I’ve come to believe that there is no “lesser god”. If there’s a fire that sparks the creative flame, it’s immune to our arbitrary and self conscious labels. And the distinction between “artist” and “designer” is murky at best.
Having looked at the conundrum from both sides, I’ve come to this:
good artists are designers — and good designers are artists.
ArterNet Art: Well said, Sarah. Tell us about the medium you choose to work with and what was it that attracted you to use it?
Sarah: I paint in oils, and, despite my time studying studio art in college, and a few workshops, I’m pretty much self taught. After years of the controlled specification required for production of custom rugs and other home furnishings products, I enjoy the immediacy of paint on my brush, color at my finger tips, the smell, the feel, and the constant surprises that lead the way.
Painting, for me, is a rewarding form of down and dirty magic.
ArterNet Art: True. Do you have a daily routine? Has it always been this way and can you tell our readers how your day looks?.
Sarah: The “routine” is a work in progress, and sometimes feels like juggling too many balls. I work in my studio pretty much every day from around 11am to 5–6pm. It’s not just putting paint on canvas, there’s a lot of prep work, and finish work, not to mention packing/shipping, and the very real demands of the “desk” part of running, what is, at the end of the day, an actual business.
And then of course, there’s my home life, which can be hard to keep up with. People don’t think about the administrative part — updating my website, social media, creating invoices, editing photos, inventory management, communications with galleries, and commission clients, book keeping — it’s beginning to eat me alive!
All I want to do is paint! I’m working to find a balance to the three legged stool of my life: home, studio, office.
Let’s add another leg for keeping up with friends and family — a FOUR legged stool!
ArterNet Art: Yes, there is a lot more to a flourishing art practice than meets the eye.
Your style is very unique. How did that come about and can you share some techniques and insights into your process from conception to creation.
Sarah: I’m a studio painter, so work from photos, most of which I take myself. I’m lucky enough to live in a particularly beautiful place the beautiful Shenandoah Valley of Virginia, my home state. I like a very tight surface, so work on either hardboard panels, or tightly woven (portrait grade) linen.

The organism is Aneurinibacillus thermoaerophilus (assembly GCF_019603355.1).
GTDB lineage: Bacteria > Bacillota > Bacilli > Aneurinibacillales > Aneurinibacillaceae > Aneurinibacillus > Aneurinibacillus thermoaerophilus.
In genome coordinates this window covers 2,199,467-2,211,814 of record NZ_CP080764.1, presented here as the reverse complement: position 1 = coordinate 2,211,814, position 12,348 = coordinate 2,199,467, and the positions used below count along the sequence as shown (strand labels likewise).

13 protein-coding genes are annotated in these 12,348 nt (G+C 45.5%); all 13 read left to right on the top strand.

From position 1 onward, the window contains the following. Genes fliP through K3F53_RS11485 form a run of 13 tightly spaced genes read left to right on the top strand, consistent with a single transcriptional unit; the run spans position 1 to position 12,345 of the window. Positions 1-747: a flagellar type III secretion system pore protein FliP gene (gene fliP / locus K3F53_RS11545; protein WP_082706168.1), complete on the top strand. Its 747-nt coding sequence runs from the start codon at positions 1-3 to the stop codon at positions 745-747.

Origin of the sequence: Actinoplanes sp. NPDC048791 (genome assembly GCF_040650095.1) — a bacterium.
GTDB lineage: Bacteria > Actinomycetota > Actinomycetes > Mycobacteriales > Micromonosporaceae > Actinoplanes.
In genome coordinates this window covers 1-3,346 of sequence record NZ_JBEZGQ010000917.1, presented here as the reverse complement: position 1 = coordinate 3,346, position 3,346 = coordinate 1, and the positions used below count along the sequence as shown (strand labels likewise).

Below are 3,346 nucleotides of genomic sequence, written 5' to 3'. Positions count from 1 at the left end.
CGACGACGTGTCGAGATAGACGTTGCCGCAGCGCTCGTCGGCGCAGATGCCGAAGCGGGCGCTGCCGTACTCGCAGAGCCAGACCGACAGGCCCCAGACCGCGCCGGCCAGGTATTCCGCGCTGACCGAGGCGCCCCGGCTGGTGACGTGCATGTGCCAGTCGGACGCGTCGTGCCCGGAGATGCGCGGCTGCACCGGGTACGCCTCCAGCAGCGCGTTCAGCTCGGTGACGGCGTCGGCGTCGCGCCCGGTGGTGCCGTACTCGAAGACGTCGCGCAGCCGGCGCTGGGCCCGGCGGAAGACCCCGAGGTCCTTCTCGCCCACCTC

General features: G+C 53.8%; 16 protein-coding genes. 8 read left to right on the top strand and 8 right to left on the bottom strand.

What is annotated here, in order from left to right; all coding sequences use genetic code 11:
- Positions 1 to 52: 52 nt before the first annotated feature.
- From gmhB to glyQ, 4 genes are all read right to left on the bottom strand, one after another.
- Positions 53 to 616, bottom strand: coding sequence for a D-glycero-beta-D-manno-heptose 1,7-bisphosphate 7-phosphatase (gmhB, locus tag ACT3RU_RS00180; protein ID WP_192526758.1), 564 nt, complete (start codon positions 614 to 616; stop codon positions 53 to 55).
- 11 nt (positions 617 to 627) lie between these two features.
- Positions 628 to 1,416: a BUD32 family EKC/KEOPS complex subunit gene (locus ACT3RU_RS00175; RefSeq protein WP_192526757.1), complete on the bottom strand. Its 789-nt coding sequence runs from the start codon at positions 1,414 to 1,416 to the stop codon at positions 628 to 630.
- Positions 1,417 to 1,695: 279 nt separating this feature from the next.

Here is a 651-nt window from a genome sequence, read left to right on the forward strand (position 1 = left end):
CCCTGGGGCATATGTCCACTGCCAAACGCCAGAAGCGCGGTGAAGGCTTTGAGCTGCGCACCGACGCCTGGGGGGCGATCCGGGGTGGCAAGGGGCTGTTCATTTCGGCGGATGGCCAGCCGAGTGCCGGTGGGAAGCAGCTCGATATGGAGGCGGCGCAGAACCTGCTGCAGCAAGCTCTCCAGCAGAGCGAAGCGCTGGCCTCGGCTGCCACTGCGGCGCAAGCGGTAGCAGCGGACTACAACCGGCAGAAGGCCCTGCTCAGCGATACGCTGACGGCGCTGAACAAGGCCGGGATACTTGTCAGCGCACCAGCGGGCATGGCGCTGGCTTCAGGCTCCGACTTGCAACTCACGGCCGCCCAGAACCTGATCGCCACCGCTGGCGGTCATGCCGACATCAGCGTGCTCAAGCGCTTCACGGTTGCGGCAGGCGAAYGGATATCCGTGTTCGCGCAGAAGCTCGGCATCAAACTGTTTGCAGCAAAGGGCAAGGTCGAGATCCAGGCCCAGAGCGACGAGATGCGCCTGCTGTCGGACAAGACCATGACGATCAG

I tone the surface with a wash of burnt sienna, which I leave in edges and “specs” throughout the finished painting. I think it just happened at first, but now I do it very consciously, and it’s become a bit of a trademark.
I like “sparks” of warm neutral popping through as contrast, and I think helps unify the composition.
ArterNet Art: How has your work developed since you began and how do you see it evolving in the future?
Sarah: I was recently asked by a collector to “extend” a painting done 3 years ago by adding side panels (i.e. creating a triptych) I hadn’t realized how much tighter my work had become. And my palette has also shifted somewhat. I was vaguely aware of both, but it really brought it into focus.
It’s interesting that it just happened of its own organic accord. I didn’t consciously make those decisions. I don’t know if that’s good or bad — just an interesting observation.
As if The Work has a life and mind of its own, which I now believe it does. So, since “Sarah” is not completely in charge, who knows where “It” will go next! I have been thinking lately about painting people. I’ve never done more than dabble with human faces — it seems kind of intimidating. Even though I spent many years painting dogs (never intended, just happened) — so what’s the difference really? Isn’t a face a face, canine, feline, or human?